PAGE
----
Senate Passes Omnibus Education Funding Bill. It took about nine hours, with 33 amendments offered and debated (7 adopted), and a kerfuffle during the roll call vote, but the Senate passed the omnibus education funding bill on a vote of 35-28. No Republican legislators voted for the bill and 3 DFLers voted against it.
The main objections to the bill come from those who believe the GRAD test (or some test with a "cut score") needs to be retained instead of being replaced with the work of the assessment working group convened by the Minnesota Department of Education last summer. If the Republicans in both the House and Senate have settled on an issue to attack the DFL approach to education this session, it appears that it will be the proposed changes in the student assessment system.
The other issue that was targeted by the Republicans was the proposed re-establishment of the general education levy. Several amendments were aimed at either protecting businesses from the re-implementation of the general education levy. Another angle taken by the Republicans in the criticism of this portion of the bill revolved around the question of why this subject is being handled in the omnibus education funding bill and not in the tax bill. Of course, as I reported yesterday, there is significant education funding in the tax bill and the cross-pollination of tax policy and education funding policy between the two bills is puzzling (at least at this stage of the debate).
Another set of amendments was aimed at the decision to delay the implementation of the teacher evaluation process passed in 2011 by one year into next biennium, when funding for the program will also be made available under this bill. Senator Branden Petersen, chief author of the teacher evaluation bill while serving in the House of Representatives last biennium, offered an amendment that would keep implementation on the schedule adopted in 2011. He also offered an amendment that would have eliminated the practice of "last in/first out." As in the case of the teacher evaluation process, Petersen was the chief author of that measure. If you recall, that was passed by the Legislature but vetoed by the Governor. These measures, like nearly every Republican amendment, went to the legislative graveyard today.
The kerfuffle I mentioned earlier in this piece came as the final vote was being taken. Senator Chuck Wiger, the chief author of this year's omnibus education funding bill, gave an impassioned speech both urging support and answering Republican criticism as the debate was winding down. It is generally the tradition that the speech of the chief author is the final speech given. Because Senator Wiger's speech hit on several points raised by particular Republican legislators, those individual legislators wanted to respond to Senator Wiger's comments. Instead of recognizing those Senators (which may have been simply an oversight), the presiding officer called for the vote to commence. Because debate cannot continue during a vote, the legislators who wanted to speak took umbrage with the presiding officer. For awhile, it appeared that the entire Republican caucus would boycott the vote, but because the Senate was "under call," all Senators present must vote unless they are excused from voting. The vote took a bit longer to execute, but after a brief delay, all Republicans who were present voted (and all voted against the bill). Just an interesting way to finish nearly nine hours of debate and discussion.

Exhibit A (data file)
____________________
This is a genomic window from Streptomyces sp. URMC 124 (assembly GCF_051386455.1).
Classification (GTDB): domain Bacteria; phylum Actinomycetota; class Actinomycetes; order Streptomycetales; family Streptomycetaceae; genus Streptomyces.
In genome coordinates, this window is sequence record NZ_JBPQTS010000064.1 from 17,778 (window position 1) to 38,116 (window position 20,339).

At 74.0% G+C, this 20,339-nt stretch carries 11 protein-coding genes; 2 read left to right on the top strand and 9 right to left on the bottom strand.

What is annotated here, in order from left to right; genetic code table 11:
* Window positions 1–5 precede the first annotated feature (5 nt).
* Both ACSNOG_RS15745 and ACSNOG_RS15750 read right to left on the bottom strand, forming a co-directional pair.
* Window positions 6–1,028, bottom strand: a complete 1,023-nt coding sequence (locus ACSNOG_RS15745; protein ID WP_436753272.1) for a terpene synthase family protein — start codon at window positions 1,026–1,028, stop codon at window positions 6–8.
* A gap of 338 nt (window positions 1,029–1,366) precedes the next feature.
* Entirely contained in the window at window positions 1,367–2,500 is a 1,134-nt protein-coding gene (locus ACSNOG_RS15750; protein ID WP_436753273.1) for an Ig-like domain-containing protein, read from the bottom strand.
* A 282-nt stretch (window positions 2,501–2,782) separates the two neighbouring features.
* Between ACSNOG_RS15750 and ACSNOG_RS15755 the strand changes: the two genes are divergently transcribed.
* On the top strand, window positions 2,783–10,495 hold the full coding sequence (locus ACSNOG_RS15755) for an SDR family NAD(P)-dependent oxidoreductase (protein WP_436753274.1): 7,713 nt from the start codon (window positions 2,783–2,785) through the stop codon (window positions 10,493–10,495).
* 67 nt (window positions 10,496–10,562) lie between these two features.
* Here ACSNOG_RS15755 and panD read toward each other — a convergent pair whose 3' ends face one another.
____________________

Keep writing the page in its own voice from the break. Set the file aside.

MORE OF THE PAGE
The bill will now be sent back to the House--it is important to remember that from this point forward the omnibus education funding bill will be HF 630--where the House will move to not concur with the amendments placed on the bill by the Senate (which is in effect the Senate substituting its version of the bill for the House version). That will result in the naming of conferees in both the House and Senate with that decision being announced tomorrow. The respective staffs in the House and Senate will likely spend their weekend putting together analysis of each bill and side-by-side documents comparing the two bills with the conference committee beginning to meet formally next week. It is almost the first of May (I couldn't believe it when I looked at the calendar), which leaves us just three weeks before the Legislature must adjourn.
There are a lot of differences in the overarching approaches taken by the House and Senate, but there really isn't a lot of difference in the major initiatives undertaken in each bill. Both bills have voluntary all-day kindergarten, have stressed the basic formula over the special education formula, and contain the changes to the assessment process. The big difference is in the overall budget target and the fact that the Senate has put so much property tax relief in their education funding bill. In other words, once the overall budget targets are set, there probably isn't that much to fight about and the negotiations should be relatively smooth. There is a rumor that the Governor is going to push hard for money to go into his proposed special education changes and that could complicate things, but that is merely a rumor at this point.
The Senate is taking up the omnibus education policy bill tomorrow. Unlike the House, the Senate is passing its funding and policy bills separately. How that works when conference committee commences will be interesting.